Governor Snyder was informed of the health concerns in February 2015. He ignored them. Administration officials, in private memos, said the issue would “fade in the rearview” after a new water system was completed in 2016, while at at the same time acknowledging this would be “a public health concern with chronic, long-term exposure” and that there existed “public panic.” They assured themselves that safe water acts did “not regulate aesthetic values of water,” so the smell, taste, and look of Flint’s drinking water could be dismissed, while at the same time they discussed how the corrosion of iron pipes was to blame.

Some of his officials were worried, however. Snyder’s own chief of staff wrote in July 2015 to the Michigan Department of Health and Human Services, “These folks are scared and worried about the health impacts and they are basically getting blown off by us.” The director of that department, Mark Miller, wrote to his colleagues on July 22, “Sounds like the issue is old lead service lines.”

The EPA had picked up on the concerns long before. “State officials seemingly failed to heed repeated warnings from the Environmental Protection Agency as far back as February about potential problems with Flint’s water system” (The Detroit News). Emails show “the EPA and the state engaged in a secret conflict over whether or not corrosion control was necessary in Flint, despite it being a federal requirement.”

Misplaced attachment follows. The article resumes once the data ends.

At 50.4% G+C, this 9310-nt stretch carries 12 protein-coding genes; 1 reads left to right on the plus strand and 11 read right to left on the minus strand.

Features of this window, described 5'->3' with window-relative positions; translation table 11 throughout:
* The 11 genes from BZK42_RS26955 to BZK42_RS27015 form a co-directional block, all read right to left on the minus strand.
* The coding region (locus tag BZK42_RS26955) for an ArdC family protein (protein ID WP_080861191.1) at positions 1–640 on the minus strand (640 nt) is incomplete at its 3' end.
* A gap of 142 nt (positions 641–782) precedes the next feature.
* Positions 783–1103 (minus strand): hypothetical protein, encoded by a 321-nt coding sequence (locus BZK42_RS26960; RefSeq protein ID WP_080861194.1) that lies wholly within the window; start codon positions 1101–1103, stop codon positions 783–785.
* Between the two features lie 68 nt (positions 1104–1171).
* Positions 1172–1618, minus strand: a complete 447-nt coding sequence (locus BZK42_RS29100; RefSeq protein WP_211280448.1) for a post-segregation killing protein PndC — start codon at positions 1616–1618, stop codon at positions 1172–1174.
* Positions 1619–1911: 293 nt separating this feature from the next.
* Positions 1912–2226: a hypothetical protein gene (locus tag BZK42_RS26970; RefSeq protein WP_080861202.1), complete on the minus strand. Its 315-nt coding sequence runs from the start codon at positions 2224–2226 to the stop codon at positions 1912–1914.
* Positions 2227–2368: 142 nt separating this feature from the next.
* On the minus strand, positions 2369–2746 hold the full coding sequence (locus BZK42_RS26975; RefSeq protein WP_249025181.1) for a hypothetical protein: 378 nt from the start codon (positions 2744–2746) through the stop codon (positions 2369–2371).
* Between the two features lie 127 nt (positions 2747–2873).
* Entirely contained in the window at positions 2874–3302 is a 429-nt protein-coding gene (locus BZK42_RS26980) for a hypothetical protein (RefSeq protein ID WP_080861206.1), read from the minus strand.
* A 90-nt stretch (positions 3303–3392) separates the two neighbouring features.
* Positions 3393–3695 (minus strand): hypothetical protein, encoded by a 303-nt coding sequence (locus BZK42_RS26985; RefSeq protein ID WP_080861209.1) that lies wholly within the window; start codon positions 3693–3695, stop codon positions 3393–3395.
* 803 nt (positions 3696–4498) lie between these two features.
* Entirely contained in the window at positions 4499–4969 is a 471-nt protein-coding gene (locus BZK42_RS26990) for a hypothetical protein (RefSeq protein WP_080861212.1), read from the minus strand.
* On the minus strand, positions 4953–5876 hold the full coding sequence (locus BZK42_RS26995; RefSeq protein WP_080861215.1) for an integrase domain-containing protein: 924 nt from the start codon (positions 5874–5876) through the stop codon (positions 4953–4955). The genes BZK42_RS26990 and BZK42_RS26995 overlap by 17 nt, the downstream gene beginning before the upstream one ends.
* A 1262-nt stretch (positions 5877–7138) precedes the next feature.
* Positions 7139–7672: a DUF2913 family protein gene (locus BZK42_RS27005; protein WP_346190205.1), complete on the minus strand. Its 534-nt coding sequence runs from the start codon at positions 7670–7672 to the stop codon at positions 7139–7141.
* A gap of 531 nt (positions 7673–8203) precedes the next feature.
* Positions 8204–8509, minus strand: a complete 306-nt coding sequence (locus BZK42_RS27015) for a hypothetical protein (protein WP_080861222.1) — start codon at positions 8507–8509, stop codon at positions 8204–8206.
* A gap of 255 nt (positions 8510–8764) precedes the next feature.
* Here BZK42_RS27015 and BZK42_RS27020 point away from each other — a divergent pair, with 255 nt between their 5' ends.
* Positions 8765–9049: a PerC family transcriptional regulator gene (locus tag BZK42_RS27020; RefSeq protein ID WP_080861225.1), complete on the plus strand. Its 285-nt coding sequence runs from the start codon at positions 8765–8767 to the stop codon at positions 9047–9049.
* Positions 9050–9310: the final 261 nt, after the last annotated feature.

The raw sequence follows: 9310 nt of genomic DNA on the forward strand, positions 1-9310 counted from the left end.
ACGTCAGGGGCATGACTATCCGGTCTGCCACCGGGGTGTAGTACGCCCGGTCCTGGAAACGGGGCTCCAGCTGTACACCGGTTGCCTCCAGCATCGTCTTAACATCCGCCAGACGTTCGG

The EPA, while clearly fighting to get Michigan to abide by federal rules, also faces criticism for staying silent for months and being too slow to act.

Instead of moving quickly to verify the concerns or take preventative measures, federal officials opted to prod the DEQ to act, EPA Region 5 Administrator Susan Hedman told The Detroit News… Hedman said she sought a legal opinion on whether the EPA could force action, but it wasn’t completed until November [2015].

When an internal EPA memo highlighting the concerns was leaked in June 2015, the EPA promised to “verify and assess the extent of lead contamination issues,” while the spokesman for DEQ told a reporter “anyone who is concerned about lead in the drinking water in Flint can relax” and the DEQ attacked the author of the memo and his findings.

(The state likewise attacked the doctor that discovered high levels of lead poisoning in infants and children, saying her work was wrong and that she was causing hysteria; later the state admitted she was right.)

For failing to make public the EPA’s knowledge right away, and for withholding findings from Flint officials because reports were unfinished, Hedman resigned this month.

The issue was still being blown off months later. On August 31, a Michigan state official declared in a private email, “[The] city has bigger issues on their agenda right now.”

Flint finally switched back to its former water supply in October 2015 (a spokesman for the governor claimed Snyder “did not become aware of the severity of the problem with lead until October 1” and moved to fix this “aggressively the next day”), and the DEQ admitted it had made a mistake, saying, “Our actions reflected inexperience.” The director resigned in December.

Snyder declared a state of emergency this month, and the Michigan National Guard arrived in Flint to distribute bottled water. Michael Moore, and others, are petitioning for the imprisonment of Snyder and others involved.

As tens of thousands of children face irreversible brain damage, behavior issues, and organ problems, the Flint crisis, an entirely man-made disaster, demonstrates how strict federal regulations and harsh punishments are sometimes hugely important, not just for private corporations but also state governments — and sometimes don’t come fast enough.